Gene-loaded vector destroys breast cancer cells

Gene therapy has fallen short as a practical human medicine, in part because of the lack of safe ways of transporting genes into cells to treat diseases. In lab tests, scientists at Queen's University Belfast used a so-called Designer Biomimetic Vector to deliver a toxic gene into breast cancer cells.

The group described the vector as "a nanoparticle 400 times smaller than the width of a human hair." Once the vector delivers the gene "iNOS" into breast cancer cells, the gene promotes the production of nitric oxide, which either kills the cells or makes them more vulnerable to existing cancer therapies. Insofar as this approach can target breast cancer cells while leaving healthy cells unscathed, it might someday help patients avoid the toxic side effects of standard cancer treatments.

"In the long term, I see this being used to treat people with metastatic breast cancer that has spread to the bones, ideally administered before radiotherapy and chemotherapy," Helen McCarthy, of Queen's School of Pharmacy, said in a statement.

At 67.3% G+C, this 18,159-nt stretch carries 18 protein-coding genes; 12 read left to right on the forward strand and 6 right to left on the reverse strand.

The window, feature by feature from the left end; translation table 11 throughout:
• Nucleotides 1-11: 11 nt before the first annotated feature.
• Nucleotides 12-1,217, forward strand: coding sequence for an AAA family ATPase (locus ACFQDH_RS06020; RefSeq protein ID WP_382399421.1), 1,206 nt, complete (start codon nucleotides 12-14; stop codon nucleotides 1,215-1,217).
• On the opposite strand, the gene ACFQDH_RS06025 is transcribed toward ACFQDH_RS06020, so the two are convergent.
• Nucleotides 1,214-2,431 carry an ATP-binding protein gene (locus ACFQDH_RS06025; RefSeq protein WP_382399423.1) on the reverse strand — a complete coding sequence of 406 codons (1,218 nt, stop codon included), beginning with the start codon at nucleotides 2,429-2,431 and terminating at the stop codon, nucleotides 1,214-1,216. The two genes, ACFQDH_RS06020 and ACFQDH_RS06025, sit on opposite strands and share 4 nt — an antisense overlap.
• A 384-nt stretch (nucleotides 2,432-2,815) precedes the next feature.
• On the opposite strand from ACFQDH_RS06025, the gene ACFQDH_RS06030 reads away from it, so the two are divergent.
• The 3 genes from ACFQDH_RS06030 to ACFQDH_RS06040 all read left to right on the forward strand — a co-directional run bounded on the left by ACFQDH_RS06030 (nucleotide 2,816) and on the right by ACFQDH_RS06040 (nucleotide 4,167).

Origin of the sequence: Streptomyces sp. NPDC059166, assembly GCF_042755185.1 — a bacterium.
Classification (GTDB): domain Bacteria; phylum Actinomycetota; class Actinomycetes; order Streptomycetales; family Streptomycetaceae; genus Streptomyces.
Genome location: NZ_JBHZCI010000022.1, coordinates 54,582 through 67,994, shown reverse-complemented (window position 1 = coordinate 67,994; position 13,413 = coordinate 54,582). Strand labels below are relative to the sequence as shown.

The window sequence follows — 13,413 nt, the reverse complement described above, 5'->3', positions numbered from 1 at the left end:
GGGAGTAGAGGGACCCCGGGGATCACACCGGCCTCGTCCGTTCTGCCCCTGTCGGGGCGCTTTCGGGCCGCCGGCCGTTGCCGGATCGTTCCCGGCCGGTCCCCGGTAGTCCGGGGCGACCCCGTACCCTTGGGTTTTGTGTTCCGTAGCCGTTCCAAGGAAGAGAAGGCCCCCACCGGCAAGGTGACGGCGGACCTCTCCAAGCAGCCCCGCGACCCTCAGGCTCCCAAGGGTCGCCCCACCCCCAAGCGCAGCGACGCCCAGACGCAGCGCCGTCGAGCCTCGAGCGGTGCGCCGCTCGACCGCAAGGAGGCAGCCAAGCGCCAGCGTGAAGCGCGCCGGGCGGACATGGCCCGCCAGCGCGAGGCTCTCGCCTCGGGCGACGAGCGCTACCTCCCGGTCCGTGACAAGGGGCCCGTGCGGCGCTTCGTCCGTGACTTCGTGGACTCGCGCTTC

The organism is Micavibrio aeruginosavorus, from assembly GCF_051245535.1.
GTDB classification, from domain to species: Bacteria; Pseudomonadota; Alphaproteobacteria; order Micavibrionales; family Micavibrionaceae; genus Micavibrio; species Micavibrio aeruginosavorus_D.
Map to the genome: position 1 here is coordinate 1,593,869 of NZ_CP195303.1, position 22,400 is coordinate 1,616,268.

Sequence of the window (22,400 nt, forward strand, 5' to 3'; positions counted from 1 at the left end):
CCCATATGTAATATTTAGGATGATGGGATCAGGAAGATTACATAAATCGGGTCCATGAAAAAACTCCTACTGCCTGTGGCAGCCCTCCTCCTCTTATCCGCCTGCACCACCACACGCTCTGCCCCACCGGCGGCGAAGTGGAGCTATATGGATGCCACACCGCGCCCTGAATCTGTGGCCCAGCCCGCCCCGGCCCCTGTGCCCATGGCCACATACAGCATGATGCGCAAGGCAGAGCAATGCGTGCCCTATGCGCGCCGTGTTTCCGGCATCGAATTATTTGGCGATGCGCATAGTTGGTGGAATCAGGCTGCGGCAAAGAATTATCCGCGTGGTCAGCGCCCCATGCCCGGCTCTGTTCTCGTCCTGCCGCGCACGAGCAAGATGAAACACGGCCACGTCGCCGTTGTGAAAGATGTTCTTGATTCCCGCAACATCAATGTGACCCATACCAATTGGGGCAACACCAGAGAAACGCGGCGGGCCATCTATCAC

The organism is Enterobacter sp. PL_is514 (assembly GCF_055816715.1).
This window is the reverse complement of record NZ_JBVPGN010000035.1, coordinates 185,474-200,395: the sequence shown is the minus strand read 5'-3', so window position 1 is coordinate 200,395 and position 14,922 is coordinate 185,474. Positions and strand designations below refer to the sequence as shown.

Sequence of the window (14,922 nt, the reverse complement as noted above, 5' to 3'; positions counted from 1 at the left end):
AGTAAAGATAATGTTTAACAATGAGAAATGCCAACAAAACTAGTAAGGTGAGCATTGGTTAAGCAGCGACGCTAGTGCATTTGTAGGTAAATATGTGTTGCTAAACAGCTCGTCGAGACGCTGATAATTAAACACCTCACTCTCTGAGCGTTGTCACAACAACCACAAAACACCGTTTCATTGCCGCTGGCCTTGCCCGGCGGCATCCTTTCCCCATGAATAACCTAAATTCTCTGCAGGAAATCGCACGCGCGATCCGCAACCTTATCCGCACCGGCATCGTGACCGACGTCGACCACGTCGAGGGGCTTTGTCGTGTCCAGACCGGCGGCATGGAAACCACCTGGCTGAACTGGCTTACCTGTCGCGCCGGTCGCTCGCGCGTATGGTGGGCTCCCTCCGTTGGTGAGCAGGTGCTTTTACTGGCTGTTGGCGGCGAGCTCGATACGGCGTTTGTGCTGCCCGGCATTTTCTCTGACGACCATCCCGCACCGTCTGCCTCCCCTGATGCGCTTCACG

Still, the group says that the approach needs additional preclinical testing and potential human trials are about five years away. The research was published Feb. 28 in the International Journal of Pharmaceutics.

The gene therapy field has been called things like "snake-bitten" over the years because the treatments have caused side effects in humans. Yet recently the field has been re-energized as scientists at firms like Cambridge, MA-based Bluebird Bio have made progress in providing the therapies safely.

- here's the Queen's University Belfast release